Kyson Hill, Kyson Point, Marshes, Mudflats and Woodbridge walk, Suffolk
This circular walk takes you along the River Deben, among boats, marshes and mudflats, visiting Kyson Hill and Woodbridge on the way. See the Woodland Trust's Porter's Wood; make time to visit the Town centre with it's collection of eclectic shops, and of course the restored (2004) Tide Mill, the last working tide mill in the UK. Kyson Hill, although only 4 acres (1.6ha), is a special corner of coastal Suffolk, where the typical upper estuarine landscape is found within a very small area.
Escape to a tranquil countryside haven
Woodbridge owes much to Thomas Seckford, a courtier to Elizabeth I, whose bequest funded hospitals, schools and playing fields. Grassy Kyson hill, surrounded by wooded belts, sloping down to the saltings and mudflats of the tidal Deben, has been a favourite destination for a sunny day walk for generations of Woodbridge folk. Fine for active families.
Woodbridge train station Car Park Grid. Ref. TM273487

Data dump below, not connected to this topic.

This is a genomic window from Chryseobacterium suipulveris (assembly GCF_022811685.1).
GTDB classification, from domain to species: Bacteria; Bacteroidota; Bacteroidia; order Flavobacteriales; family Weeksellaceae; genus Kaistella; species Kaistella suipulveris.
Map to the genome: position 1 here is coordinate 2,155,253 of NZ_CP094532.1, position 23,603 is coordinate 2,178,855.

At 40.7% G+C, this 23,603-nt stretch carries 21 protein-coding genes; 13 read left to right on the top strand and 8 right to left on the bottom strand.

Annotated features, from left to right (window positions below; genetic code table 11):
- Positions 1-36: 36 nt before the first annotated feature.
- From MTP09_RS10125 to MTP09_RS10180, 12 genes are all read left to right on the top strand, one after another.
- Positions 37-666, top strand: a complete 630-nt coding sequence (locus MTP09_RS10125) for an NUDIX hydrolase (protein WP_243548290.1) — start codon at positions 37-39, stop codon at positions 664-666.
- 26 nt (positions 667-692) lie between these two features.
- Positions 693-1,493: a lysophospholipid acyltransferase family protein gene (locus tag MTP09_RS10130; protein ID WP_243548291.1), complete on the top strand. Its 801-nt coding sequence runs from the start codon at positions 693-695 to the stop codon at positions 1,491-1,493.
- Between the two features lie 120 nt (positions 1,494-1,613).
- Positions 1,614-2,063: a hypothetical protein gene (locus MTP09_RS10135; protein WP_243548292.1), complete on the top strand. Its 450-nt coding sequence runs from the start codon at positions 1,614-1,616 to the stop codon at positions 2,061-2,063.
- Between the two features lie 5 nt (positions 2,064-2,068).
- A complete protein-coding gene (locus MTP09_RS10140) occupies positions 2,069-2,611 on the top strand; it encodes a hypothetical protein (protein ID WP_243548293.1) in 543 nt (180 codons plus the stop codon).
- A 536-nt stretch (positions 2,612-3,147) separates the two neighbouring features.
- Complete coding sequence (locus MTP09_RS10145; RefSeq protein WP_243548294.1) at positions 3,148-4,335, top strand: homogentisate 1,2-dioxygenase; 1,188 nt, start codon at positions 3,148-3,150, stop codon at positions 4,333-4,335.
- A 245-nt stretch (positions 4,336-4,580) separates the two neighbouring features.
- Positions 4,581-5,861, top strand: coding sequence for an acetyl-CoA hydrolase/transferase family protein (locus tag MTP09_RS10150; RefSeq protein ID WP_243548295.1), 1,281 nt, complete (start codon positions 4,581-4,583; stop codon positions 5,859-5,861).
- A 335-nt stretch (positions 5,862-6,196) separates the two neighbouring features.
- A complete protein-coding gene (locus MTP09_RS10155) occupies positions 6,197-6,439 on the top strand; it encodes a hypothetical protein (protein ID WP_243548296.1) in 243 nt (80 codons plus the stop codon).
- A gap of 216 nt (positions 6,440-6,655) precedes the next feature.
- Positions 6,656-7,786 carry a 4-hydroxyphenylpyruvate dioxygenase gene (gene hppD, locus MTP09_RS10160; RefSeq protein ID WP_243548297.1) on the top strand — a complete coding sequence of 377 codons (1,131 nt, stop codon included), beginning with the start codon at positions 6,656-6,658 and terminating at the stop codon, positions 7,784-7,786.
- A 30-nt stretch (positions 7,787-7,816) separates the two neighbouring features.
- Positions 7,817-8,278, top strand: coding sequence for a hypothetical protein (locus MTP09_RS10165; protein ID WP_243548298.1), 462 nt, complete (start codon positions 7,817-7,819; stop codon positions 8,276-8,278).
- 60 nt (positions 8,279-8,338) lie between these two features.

Facing the railway station, at the left-hand end, cross over the footbridge to the quay, going straight ahead, passing the Woodbridge plaque and café to your left.
Both at the quay and along the route, a wide variety of yachts and other vessels may be seen either in the water or laid up, either for repair in the boatyards or for storage.
Follow the promenade to your right with the River Deben on your left. Carry on passing the 'Woodbridge Cruising Club' and 'Deben Rowing Club' on your right.
Woodbridge Cruising Club
The Club was founded in 1965 to encourage local sailors to explore the numerous estuaries on the East Coast and beyond: to the Thames, the South Coast, the Netherlands, Belgium and France. The club's members organise cruises throughout the Summer and early Autumn, including an introductory cruise of the season to check out the changing bar at the entrance to the River Deben. The club is open to visitors on Saturdays and Sundays from 1200 – 1430.
Keep straight along the promenade passing toilets on your right that are down a slipway, and carry along past the Tea Hut café in the small park with the Deben Yacht Club on your left beside the river.
Leave clubhouses, boatyards and cafes behind you and stride out in the countryside along the tarmac footpath high up on the bank.
Out in the country, away from the bustle of the cafés, people, yacht clubs, etc, total silence reigns supreme perhaps only broken by the cries of the birds - enjoy.
At the end of the tarmac path, just as you enter the wood-line, follow the path to the left coming across a public footpath sign. Take the left path down an incline (passing the Kyson House driveway on your right). At high tide, this route might be inaccessible - see small green metal sign on the left at ground level for the alternative route.